Nessus Server Configuration
At the list of Nessus users, click on the plus sign and create a new user, likely making the user an admin (I see few vulnerability scanning stations that have non-administrative users, which would just be for viewing reports and the such). Click Save to create the user and then close at the List of users screen.
Create Nessus Users
If the Nessus server isn’t started, click on Start Nessus Server. Then click on the Nessus Client.url file back where the Nessus Server manager was accessed. At the Nessus login screen, provide the username and password for the Nessus server that was previously created.
Authenticate to Nessus
Once authenticated, you will be placed in the Scans screen. Before we configure any scans, we’re first going to create a Policy (which defines how a scan operates for the most part). To do so, click on Policies and then click on the Add button. There are four policy tabs (aligned on the left sidebar). In the General pane, you will configure the name for the Policy, “Mac Servers” in this example. Then we’re going to check the boxes in the Scan section for Designate Hosts by their DNS Name, Log Scan Details to Server, Stop Host Scan on Disconnect and Avoid Sequential Scans. Then check the boxes in the Port Scanners section for TCP, SYN, SNMP, Netstat SSH and Ping Host. Leave the Port Scan Range set to default and the Performance options at their default values as well. These are useful when you’re done tinkerating to get better performance out of the system, but we’re not really there just yet.
Nessus' General Policy Settings
Click on the Next button to define any credentials you’ll use during scans. Initially, I’d leave this blank, although you can provide SMB information for up to 4 accounts to see what kind of access users have. You can also define Kerberos, SSH and various cleartext credentials as well. We’re going to skip that for now and click Next to define the Plugins.
Giving Nessus Credentials To Your Boxen
At the Plugins screen, we’re initially going to leave all of the plugins on. The reason for this is that many of the Lion Server services are similar to those of the various Unix and Linux variants and we can scan SMB with the Windows plugins. These can’t hurt, they might just waste a little time though. Clicking on a Family and then a plugin will show you what each does. Clicking on the green light for each will disable it.
Choosing Nessus Plugins
Click on Preferences and define any preferences that you need. Amongst the plugin preferences I usually enable network printer scanning, CGI scanning, Enable experimental scripts, set my Report verbosity to Verbose, provide any certificates needed and then hit Submit to create the new Policy.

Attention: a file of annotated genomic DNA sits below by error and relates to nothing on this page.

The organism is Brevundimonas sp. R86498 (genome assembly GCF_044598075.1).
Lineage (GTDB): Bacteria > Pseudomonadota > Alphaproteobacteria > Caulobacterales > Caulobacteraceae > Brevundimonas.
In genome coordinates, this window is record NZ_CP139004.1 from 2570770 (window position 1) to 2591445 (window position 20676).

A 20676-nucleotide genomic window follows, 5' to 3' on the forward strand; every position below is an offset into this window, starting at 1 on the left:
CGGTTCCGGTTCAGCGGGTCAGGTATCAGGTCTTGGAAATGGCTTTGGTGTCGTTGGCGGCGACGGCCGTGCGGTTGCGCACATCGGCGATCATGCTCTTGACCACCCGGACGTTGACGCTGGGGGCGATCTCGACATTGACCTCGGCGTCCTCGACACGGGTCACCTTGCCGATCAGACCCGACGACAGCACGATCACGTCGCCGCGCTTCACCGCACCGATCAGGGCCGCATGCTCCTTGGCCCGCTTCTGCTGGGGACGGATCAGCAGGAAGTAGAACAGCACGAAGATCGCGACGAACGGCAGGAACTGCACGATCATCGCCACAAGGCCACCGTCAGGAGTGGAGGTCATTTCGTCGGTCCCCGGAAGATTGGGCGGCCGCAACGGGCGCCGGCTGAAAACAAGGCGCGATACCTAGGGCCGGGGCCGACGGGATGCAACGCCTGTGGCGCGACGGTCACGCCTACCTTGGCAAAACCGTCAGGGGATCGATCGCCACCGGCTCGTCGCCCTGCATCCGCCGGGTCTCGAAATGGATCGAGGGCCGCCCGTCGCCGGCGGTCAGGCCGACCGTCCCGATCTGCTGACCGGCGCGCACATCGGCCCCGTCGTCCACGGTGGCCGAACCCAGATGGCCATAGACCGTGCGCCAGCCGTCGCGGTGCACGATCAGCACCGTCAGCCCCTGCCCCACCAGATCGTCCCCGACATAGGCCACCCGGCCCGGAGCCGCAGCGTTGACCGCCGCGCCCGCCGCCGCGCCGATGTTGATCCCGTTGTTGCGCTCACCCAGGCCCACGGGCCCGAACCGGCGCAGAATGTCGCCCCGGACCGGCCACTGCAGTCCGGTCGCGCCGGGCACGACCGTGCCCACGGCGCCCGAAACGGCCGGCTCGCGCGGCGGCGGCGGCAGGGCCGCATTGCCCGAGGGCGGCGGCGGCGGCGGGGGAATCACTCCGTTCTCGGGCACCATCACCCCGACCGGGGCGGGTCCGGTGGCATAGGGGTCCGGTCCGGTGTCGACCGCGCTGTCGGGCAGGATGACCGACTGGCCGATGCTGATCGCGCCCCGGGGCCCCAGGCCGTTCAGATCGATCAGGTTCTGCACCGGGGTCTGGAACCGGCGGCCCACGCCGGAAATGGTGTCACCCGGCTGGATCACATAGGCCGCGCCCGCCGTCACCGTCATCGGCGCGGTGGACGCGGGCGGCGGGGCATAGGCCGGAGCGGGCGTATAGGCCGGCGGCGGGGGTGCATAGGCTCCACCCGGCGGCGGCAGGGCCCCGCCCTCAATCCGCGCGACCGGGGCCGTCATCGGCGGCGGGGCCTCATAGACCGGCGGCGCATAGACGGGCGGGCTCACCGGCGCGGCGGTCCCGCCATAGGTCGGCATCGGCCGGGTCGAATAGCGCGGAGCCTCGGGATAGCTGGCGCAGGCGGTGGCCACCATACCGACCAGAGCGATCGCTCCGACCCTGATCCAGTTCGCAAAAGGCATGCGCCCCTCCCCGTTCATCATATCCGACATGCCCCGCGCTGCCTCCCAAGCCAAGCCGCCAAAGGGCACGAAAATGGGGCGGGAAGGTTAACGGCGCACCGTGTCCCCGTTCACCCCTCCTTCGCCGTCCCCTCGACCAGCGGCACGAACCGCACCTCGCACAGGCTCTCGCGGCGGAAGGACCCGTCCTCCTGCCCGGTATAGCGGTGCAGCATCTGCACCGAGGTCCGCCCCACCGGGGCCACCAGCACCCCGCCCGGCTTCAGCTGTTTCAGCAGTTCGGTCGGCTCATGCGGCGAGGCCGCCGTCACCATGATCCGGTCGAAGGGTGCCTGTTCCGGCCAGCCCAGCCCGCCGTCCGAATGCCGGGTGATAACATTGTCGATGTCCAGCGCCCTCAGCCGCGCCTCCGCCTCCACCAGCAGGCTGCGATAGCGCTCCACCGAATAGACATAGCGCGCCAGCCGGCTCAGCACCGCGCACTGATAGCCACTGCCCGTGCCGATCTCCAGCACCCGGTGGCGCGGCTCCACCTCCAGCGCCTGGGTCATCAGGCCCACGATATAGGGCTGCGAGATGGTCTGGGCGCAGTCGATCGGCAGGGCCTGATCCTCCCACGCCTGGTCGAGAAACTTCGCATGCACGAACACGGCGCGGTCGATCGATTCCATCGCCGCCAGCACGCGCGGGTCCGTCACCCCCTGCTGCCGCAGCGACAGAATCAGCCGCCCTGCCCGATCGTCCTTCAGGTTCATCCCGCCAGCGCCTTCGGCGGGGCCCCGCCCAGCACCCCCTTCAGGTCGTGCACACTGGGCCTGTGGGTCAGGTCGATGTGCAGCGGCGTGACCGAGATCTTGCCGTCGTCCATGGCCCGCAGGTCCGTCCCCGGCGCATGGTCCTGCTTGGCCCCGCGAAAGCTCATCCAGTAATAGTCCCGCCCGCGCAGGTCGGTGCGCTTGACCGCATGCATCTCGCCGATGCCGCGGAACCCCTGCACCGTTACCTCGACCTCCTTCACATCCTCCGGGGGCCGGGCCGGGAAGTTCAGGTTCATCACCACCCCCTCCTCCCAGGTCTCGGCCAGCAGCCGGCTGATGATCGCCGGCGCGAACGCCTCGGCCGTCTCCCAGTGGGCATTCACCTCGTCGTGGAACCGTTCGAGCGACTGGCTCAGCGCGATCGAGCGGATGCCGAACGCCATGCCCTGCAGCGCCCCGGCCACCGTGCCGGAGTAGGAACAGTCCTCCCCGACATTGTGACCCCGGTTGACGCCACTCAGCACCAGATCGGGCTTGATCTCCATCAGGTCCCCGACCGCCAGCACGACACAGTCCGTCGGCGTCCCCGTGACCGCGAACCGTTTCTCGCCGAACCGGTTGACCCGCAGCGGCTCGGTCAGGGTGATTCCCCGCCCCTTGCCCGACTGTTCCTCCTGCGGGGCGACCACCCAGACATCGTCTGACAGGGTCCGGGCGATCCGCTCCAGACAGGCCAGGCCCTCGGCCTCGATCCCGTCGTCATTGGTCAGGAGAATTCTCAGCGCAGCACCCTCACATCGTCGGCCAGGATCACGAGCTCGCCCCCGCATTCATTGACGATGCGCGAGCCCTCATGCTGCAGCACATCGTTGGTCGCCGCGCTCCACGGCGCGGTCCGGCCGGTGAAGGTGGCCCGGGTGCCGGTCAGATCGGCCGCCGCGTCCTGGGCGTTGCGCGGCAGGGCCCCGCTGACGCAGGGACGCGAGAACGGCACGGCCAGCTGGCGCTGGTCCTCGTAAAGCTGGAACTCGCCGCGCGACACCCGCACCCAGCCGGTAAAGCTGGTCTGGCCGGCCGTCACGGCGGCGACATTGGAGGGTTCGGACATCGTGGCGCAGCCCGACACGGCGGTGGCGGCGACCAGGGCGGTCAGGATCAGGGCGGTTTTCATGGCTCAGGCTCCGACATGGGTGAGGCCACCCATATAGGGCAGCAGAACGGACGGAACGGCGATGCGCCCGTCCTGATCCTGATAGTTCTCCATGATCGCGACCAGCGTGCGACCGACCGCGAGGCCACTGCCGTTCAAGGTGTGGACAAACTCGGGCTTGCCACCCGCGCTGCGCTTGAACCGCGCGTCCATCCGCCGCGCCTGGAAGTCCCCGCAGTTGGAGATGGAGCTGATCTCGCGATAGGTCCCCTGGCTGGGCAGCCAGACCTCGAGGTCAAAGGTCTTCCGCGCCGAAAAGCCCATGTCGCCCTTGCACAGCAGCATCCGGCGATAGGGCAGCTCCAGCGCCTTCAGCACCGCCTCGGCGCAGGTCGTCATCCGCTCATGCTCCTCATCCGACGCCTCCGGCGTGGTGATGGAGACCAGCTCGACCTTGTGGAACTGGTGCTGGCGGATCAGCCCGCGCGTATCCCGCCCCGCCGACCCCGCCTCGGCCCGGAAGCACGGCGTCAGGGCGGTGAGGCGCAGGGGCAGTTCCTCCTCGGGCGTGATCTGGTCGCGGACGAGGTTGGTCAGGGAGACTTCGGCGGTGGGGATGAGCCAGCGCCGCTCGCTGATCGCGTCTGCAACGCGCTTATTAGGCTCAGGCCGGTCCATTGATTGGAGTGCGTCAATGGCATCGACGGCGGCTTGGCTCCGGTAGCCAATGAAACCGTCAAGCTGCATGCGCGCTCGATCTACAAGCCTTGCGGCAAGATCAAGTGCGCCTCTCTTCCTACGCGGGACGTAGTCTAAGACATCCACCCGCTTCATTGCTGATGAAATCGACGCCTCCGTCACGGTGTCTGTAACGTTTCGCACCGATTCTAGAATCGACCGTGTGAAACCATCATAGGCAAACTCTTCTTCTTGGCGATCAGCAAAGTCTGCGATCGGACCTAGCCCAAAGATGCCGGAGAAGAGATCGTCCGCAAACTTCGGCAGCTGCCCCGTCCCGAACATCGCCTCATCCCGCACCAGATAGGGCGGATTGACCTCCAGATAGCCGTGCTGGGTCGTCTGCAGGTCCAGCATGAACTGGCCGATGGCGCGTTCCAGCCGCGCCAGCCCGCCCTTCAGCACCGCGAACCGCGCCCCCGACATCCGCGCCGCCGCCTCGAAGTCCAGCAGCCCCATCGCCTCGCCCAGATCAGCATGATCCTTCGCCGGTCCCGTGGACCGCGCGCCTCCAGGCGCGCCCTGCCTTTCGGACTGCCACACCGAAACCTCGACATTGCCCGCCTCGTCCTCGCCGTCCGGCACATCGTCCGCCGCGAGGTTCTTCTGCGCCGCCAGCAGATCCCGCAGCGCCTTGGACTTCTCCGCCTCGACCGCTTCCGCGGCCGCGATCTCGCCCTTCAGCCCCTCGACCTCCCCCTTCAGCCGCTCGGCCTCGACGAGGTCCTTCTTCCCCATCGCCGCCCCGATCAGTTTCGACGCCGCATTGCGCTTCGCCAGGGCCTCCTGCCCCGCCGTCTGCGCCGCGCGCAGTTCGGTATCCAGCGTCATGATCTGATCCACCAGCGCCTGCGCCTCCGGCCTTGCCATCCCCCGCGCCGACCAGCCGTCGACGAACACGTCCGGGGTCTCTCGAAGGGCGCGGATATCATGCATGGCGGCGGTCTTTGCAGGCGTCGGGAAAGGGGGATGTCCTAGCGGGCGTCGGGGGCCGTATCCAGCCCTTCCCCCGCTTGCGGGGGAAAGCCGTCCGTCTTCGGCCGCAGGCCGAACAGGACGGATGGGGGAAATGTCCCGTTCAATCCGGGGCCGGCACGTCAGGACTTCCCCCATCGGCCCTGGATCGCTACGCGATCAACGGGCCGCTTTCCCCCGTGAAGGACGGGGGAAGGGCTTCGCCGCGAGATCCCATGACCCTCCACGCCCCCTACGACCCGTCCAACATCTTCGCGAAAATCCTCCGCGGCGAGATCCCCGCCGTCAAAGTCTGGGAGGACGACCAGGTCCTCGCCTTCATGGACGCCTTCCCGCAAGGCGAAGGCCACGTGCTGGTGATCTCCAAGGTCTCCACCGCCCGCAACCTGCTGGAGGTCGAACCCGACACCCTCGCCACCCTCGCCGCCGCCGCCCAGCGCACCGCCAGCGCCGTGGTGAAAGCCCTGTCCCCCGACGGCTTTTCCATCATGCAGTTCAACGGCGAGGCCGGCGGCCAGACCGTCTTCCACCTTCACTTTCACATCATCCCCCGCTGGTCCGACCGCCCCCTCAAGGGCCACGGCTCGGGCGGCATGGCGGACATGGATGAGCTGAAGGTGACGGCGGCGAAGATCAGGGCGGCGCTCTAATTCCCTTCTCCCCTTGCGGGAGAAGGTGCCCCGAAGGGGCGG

Defining Nessus Options
Next, let’s click back on Scans in the navigation bar on the screen. As you can see here, I’ve created a few template scans, but we’re going to create a new one by clicking on the Add button.
Adding A Nessus Template
Provide a name for the scan and then choose the Policy you just created. Set the Type to Run Now (since we’re just testing) and put the IP address of a target into the Scan Targets field. You can also import a large set of targets using the Brows button and a csv file or use Schedule or Template rather than Run Now in the Type field to schedule scans or create a template scan. Click Launch to kick off the first scan.
Running a Manual Test Scan
Once started, click on the Reports button in the top nav bar to see the status of the scan.
Completed Nessus Scan
Once the scan is finished, click on the scan to see a list of vulnerabilities and open ports, sorted by the severity of issues. Here, double-click on the host.
Nessus Scan Results Overview
The Report screen then shows each service and the vulnerabilities found for that service. Click on one of the vulnerabilities to see what Nessus thinks is problematic with it.
Nessus' Service List
Now for the fun part. Each of the vulnerabilities listed will have CVEs attached.
Nessus Vulnerability Listing
By default, Nessus is just looking at the service banners to determine vulnerabilities. If you look up the CVE at CVE Details or PacketStorm you’ll see that it was patched a few months ago by most vendors. Now Nessus can get things wrong with Mac OS X. The issue is that Apple forks the code for many open source projects, not always updating version numbers on banners. Looking up or testing whether a vulnerability is still applicable can be tedious but would likely need to be done per service according to your internal security policies.